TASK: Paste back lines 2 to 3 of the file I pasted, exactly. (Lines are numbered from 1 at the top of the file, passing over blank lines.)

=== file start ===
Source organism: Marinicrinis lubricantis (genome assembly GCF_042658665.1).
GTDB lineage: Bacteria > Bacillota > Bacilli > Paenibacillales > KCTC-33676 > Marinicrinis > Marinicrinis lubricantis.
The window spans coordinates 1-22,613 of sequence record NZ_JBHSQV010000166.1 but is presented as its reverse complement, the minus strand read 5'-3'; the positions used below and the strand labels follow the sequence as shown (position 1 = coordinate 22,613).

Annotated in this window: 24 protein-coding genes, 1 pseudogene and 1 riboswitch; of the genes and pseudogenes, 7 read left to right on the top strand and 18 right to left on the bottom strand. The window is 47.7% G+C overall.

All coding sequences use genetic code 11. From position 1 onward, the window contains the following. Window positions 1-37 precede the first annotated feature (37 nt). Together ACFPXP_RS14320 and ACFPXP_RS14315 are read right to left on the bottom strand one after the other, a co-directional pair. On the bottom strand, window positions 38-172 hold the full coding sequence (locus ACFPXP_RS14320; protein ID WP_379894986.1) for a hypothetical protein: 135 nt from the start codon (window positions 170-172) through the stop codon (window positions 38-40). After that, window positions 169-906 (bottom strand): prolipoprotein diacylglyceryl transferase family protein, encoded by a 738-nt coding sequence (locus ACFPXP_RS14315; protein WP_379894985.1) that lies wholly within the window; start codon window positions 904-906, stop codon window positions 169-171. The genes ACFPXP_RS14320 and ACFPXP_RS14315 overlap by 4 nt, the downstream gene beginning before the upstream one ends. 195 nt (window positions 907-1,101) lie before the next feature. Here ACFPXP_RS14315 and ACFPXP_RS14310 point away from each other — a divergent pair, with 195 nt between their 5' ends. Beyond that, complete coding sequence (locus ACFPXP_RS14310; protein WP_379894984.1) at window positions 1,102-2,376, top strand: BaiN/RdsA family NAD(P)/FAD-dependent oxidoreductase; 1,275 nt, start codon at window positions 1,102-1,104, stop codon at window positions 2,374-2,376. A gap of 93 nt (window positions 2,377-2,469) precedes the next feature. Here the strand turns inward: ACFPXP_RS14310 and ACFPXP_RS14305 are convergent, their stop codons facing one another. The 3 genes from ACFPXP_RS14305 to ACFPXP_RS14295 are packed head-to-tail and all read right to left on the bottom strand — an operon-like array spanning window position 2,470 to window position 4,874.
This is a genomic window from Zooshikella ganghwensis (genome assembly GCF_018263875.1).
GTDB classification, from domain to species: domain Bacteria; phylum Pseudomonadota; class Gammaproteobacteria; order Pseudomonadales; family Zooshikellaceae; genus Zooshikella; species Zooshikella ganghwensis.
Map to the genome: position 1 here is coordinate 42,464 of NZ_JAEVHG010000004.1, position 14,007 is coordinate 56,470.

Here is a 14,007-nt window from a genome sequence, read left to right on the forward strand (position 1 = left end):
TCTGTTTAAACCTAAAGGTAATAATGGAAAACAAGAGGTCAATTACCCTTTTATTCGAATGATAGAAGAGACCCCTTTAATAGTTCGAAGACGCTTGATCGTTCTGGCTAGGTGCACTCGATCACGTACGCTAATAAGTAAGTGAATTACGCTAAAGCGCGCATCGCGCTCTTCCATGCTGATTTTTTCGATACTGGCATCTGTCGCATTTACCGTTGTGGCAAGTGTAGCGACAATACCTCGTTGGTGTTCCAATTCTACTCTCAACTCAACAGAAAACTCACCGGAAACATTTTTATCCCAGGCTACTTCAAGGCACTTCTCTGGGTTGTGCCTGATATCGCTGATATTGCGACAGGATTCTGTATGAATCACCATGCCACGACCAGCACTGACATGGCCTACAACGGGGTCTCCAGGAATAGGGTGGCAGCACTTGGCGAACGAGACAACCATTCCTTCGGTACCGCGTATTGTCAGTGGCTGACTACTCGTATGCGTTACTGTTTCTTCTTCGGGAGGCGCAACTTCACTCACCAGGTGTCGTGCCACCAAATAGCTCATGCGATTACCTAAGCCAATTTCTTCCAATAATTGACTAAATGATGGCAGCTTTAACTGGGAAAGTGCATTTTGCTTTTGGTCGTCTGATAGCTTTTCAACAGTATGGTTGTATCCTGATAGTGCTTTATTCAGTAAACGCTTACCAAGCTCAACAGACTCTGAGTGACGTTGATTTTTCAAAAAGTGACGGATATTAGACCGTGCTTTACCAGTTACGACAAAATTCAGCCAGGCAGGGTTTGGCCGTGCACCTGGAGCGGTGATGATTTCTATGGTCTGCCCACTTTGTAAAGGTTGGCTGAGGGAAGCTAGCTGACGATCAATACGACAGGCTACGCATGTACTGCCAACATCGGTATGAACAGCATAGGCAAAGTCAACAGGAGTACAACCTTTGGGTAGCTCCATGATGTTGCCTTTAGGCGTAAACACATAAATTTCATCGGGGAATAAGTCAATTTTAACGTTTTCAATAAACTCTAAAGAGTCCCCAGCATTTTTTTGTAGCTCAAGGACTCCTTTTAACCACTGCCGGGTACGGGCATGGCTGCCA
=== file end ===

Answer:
GTDB lineage: Bacteria > Bacillota > Bacilli > Paenibacillales > KCTC-33676 > Marinicrinis > Marinicrinis lubricantis.
The window spans coordinates 1-22,613 of sequence record NZ_JBHSQV010000166.1 but is presented as its reverse complement, the minus strand read 5'-3'; the positions used below and the strand labels follow the sequence as shown (position 1 = coordinate 22,613).